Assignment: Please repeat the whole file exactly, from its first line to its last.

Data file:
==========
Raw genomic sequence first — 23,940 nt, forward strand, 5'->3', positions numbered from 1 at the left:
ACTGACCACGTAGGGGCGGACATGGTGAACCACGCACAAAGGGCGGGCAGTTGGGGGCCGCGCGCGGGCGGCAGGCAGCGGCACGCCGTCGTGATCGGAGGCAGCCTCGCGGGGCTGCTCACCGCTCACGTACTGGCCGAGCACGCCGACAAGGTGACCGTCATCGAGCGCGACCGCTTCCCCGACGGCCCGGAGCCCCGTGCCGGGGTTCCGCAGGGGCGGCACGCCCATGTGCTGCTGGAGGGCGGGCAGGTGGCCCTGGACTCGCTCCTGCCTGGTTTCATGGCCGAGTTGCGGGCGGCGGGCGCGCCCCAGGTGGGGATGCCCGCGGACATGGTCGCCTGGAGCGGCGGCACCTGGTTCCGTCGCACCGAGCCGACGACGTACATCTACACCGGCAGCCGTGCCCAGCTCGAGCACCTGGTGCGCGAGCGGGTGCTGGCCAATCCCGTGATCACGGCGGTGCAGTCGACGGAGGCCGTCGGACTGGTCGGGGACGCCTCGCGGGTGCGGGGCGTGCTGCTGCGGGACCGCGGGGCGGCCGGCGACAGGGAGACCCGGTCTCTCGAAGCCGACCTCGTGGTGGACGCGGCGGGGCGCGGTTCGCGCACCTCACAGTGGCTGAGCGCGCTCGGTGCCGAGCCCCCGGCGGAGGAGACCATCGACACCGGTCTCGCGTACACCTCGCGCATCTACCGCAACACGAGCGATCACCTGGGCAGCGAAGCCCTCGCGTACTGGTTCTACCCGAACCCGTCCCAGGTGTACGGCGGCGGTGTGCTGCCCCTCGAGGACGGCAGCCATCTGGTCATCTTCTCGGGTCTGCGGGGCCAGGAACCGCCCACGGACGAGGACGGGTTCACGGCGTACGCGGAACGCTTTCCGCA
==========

Raw genomic sequence first — 23,940 nt, forward strand, 5'->3', positions numbered from 1 at the left:
ACTGACCACGTAGGGGCGGACATGGTGAACCACGCACAAAGGGCGGGCAGTTGGGGGCCGCGCGCGGGCGGCAGGCAGCGGCACGCCGTCGTGATCGGAGGCAGCCTCGCGGGGCTGCTCACCGCTCACGTACTGGCCGAGCACGCCGACAAGGTGACCGTCATCGAGCGCGACCGCTTCCCCGACGGCCCGGAGCCCCGTGCCGGGGTTCCGCAGGGGCGGCACGCCCATGTGCTGCTGGAGGGCGGGCAGGTGGCCCTGGACTCGCTCCTGCCTGGTTTCATGGCCGAGTTGCGGGCGGCGGGCGCGCCCCAGGTGGGGATGCCCGCGGACATGGTCGCCTGGAGCGGCGGCACCTGGTTCCGTCGCACCGAGCCGACGACGTACATCTACACCGGCAGCCGTGCCCAGCTCGAGCACCTGGTGCGCGAGCGGGTGCTGGCCAATCCCGTGATCACGGCGGTGCAGTCGACGGAGGCCGTCGGACTGGTCGGGGACGCCTCGCGGGTGCGGGGCGTGCTGCTGCGGGACCGCGGGGCGGCCGGCGACAGGGAGACCCGGTCTCTCGAAGCCGACCTCGTGGTGGACGCGGCGGGGCGCGGTTCGCGCACCTCACAGTGGCTGAGCGCGCTCGGTGCCGAGCCCCCGGCGGAGGAGACCATCGACACCGGTCTCGCGTACACCTCGCGCATCTACCGCAACACGAGCGATCACCTGGGCAGCGAAGCCCTCGCGTACTGGTTCTACCCGAACCCGTCCCAGGTGTACGGCGGCGGTGTGCTGCCCCTCGAGGACGGCAGCCATCTGGTCATCTTCTCGGGTCTGCGGGGCCAGGAACCGCCCACGGACGAGGACGGGTTCACGGCGTACGCGGAACGCTTTCCGCA